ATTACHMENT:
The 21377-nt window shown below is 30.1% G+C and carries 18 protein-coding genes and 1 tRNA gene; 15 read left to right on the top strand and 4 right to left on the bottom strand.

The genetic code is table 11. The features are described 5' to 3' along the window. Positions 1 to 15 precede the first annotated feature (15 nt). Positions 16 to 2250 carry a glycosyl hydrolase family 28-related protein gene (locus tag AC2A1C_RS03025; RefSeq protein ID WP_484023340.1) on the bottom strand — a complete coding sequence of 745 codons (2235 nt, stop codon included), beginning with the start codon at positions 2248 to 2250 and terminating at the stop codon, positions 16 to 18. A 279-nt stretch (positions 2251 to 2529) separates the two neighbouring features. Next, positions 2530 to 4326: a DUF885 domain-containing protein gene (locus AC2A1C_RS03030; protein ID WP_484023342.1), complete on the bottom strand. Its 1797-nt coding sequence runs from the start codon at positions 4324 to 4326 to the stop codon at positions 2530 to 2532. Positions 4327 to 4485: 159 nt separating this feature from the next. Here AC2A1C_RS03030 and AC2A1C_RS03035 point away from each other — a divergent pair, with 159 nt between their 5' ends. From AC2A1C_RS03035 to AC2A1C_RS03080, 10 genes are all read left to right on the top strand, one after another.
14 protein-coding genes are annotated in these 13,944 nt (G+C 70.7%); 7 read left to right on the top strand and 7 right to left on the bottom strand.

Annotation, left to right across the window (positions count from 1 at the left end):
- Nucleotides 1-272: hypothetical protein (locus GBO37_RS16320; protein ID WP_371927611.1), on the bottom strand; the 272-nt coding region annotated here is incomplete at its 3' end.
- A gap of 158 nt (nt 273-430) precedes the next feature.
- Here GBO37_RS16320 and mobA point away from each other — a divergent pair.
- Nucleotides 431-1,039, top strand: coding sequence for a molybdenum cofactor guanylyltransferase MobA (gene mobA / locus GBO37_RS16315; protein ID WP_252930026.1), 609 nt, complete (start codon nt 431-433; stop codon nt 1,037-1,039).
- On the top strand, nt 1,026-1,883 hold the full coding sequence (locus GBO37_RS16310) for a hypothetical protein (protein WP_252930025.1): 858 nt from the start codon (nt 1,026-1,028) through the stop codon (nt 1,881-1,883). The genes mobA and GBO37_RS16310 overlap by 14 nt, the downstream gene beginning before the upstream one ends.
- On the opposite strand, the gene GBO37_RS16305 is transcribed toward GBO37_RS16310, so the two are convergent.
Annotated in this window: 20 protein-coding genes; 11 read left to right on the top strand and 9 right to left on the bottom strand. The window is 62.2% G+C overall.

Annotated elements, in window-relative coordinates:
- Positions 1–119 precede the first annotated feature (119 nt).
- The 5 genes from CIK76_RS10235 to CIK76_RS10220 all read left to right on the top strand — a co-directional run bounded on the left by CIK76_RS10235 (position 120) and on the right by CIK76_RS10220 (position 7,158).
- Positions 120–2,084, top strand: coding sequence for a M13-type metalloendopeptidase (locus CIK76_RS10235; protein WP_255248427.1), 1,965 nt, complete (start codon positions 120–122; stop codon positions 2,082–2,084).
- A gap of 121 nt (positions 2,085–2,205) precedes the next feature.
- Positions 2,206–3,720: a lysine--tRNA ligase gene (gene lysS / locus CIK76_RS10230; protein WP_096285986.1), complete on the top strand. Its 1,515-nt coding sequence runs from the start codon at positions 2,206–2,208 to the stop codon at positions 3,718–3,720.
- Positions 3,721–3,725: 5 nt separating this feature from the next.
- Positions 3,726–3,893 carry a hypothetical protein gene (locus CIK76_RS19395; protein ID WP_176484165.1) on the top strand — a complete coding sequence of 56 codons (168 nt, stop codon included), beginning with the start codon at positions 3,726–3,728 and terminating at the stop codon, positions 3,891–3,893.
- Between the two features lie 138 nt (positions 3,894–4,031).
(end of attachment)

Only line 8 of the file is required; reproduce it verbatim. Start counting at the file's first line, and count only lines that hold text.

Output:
- Nucleotides 431-1,039, top strand: coding sequence for a molybdenum cofactor guanylyltransferase MobA (gene mobA / locus GBO37_RS16315; protein ID WP_252930026.1), 609 nt, complete (start codon nt 431-433; stop codon nt 1,037-1,039).